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Allspace R line 245 Tsi 4motion DSG
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Previously I have leased. It suited me at the time to do that and I managed to pick up some bargain deals which meant I was paying less than the depreciation over the period of the term I had them for.
This time I did a huge amount of research and have gone the PCP route. I can chop it in early (as opposed to the lease) if I wish, but I am protected a little bit if the absolute bottom falls out of the used car market for ICE cars in 4 years time (see Balloon payment) .The Allspace I collected on Wednesday was listed at £45k on the road. Going through Drive the Deal and taking the PCP finance (with £3k VWFS finance and £5k dealer contributions) the On the road price came to £37k. With a sizable personal deposit the outstanding payments are low and as such the interest on the remainder isn't too painful.
Put simply if I didn't take the PCP option I wouldn't have been able to afford the car I have. Over the term though I absolutely can afford it. The Balloon payment in 4 years time is £18k, which I may end up paying if I haven't already chopped it in for something else. Who knows?!?
I get what everyone else says above, but it's a personal choice and one that must fit your circumstances.
For me this works out perfectly.

All the best with your decision making.
 

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Previously I have leased. It suited me at the time to do that and I managed to pick up some bargain deals which meant I was paying less than the depreciation over the period of the term I had them for.
This time I did a huge amount of research and have gone the PCP route. I can chop it in early (as opposed to the lease) if I wish, but I am protected a little bit if the absolute bottom falls out of the used car market for ICE cars in 4 years time (see Balloon payment) .The Allspace I collected on Wednesday was listed at £45k on the road. Going through Drive the Deal and taking the PCP finance (with £3k VWFS finance and £5k dealer contributions) the On the road price came to £37k. With a sizable personal deposit the outstanding payments are low and as such the interest on the remainder isn't too painful.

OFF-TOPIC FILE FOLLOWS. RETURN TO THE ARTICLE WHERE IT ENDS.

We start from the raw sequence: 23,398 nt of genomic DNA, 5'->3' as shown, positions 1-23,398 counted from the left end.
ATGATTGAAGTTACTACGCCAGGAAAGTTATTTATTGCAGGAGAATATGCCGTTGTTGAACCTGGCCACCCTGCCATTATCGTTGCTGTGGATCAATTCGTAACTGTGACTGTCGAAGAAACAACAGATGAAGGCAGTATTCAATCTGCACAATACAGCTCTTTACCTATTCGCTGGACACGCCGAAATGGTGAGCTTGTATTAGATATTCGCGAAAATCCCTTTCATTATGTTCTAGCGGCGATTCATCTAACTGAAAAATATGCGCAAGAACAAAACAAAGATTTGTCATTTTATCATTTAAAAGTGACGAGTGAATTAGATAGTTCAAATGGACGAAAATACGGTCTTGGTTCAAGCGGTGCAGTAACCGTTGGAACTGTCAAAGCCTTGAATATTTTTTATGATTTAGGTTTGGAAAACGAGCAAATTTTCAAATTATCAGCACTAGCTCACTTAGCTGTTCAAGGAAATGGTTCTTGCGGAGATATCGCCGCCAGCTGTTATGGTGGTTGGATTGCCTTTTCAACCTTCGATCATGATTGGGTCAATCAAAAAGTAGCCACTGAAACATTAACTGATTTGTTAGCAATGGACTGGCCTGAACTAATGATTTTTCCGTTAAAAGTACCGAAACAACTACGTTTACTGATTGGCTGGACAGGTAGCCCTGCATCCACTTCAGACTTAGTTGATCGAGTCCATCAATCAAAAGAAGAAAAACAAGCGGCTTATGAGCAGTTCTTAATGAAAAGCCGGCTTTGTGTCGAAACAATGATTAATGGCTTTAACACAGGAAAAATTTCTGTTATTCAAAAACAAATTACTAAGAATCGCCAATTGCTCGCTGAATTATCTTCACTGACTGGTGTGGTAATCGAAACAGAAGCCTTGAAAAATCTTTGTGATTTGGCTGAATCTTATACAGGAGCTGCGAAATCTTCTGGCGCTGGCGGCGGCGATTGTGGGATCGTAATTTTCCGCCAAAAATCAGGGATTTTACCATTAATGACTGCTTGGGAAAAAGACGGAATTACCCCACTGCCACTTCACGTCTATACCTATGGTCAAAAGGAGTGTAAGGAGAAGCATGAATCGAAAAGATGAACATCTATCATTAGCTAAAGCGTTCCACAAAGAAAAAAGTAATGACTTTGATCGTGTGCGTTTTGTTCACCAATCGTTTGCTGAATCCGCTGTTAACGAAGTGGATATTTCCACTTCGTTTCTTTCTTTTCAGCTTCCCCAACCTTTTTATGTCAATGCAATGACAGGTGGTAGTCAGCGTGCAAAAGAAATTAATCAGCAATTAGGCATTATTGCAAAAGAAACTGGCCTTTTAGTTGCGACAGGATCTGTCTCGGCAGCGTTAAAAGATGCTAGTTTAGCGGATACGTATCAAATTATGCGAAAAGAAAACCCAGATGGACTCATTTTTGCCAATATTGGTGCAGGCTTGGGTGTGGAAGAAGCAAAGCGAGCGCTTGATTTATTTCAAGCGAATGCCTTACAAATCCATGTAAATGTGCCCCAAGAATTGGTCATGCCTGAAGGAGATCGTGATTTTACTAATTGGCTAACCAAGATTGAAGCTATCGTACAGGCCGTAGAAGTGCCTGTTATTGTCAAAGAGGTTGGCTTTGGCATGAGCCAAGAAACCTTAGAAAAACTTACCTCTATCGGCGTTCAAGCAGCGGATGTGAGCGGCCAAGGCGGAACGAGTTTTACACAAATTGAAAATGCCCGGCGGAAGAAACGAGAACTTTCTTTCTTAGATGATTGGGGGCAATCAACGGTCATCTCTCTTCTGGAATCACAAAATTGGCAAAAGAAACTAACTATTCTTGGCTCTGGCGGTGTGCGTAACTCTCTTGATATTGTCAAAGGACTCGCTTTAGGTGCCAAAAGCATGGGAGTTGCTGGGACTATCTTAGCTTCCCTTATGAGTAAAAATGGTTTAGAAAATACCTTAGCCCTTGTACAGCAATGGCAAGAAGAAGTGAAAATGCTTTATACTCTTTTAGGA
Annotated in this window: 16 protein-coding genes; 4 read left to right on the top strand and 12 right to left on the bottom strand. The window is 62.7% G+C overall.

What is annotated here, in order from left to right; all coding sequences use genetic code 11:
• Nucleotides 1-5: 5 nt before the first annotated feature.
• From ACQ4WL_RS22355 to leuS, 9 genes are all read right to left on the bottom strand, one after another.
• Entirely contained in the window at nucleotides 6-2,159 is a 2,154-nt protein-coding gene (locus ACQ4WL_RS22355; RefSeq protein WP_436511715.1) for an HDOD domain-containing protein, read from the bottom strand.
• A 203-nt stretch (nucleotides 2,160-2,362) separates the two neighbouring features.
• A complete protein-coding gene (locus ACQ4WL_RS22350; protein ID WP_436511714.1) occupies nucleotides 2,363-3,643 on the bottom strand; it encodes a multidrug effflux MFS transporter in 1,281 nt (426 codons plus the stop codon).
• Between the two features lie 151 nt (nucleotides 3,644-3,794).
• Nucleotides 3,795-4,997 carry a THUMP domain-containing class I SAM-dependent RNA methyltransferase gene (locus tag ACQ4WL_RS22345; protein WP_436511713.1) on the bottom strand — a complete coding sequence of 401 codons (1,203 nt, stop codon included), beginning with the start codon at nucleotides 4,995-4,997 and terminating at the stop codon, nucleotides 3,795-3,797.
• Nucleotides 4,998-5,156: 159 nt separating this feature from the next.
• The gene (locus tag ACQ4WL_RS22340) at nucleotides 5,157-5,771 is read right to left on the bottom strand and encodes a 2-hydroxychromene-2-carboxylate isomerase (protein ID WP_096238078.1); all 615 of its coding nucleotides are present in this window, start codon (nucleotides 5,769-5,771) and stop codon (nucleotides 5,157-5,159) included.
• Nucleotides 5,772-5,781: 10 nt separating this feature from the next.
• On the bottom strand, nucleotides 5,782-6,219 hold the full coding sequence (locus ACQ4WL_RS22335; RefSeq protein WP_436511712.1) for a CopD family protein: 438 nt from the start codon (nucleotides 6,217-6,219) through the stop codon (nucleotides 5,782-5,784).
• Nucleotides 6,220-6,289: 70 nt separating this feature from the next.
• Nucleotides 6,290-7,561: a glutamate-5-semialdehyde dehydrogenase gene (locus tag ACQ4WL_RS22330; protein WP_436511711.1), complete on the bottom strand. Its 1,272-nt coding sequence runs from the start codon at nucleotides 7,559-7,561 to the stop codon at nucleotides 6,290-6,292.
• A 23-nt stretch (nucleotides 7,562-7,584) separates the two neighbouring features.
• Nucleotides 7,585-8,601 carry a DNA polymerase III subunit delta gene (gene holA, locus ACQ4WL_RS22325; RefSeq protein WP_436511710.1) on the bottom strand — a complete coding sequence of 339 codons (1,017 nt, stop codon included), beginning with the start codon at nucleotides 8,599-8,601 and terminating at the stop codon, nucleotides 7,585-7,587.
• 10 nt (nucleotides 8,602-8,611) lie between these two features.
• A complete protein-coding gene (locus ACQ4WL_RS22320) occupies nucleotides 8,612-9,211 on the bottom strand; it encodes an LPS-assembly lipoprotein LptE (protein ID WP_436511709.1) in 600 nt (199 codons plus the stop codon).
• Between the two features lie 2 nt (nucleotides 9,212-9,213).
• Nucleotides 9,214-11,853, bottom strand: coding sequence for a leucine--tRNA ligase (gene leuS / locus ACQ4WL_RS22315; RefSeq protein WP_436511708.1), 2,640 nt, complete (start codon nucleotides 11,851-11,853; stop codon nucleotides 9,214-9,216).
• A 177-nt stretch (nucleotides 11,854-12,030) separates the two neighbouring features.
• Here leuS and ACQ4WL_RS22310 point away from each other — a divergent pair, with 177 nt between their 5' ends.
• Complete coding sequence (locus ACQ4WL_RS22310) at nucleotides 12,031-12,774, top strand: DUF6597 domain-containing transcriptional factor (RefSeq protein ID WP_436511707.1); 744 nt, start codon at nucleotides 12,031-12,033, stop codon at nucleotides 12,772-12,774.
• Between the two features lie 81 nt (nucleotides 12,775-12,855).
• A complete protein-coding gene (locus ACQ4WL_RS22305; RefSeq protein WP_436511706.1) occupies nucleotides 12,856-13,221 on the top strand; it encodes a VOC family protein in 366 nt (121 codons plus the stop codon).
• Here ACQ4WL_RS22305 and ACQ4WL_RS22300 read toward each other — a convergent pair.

Put simply if I didn't take the PCP option I wouldn't have been able to afford the car I have. Over the term though I absolutely can afford it. The Balloon payment in 4 years time is £18k, which I may end up paying if I haven't already chopped it in for something else. Who knows?!?
I get what everyone else says above, but it's a personal choice and one that must fit your circumstances.
For me this works out perfectly.

All the best with your decision making.
You're absolutely spot on about personal choice,something which suits one person may not suit another.
One thing is for sure is Drive the Deal had some amazing discounts,unfortunately now cut back considerably going forwards.
I got £1750 VWFS contribution plus a little over £6k via DTD at point of order which had risen to around £9k DTD discount against the list price when I actually received my car 9 months later so a saving of close to £11k which was ridiculous and one of the reasons I never cancelled the order.
Looks like the sort of discounts many of us got are things of the past for now.
 

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Bought PCP because that’s the only way I can afford it. Even if I could afford cash then I’d take finance for the contribution then pay it off.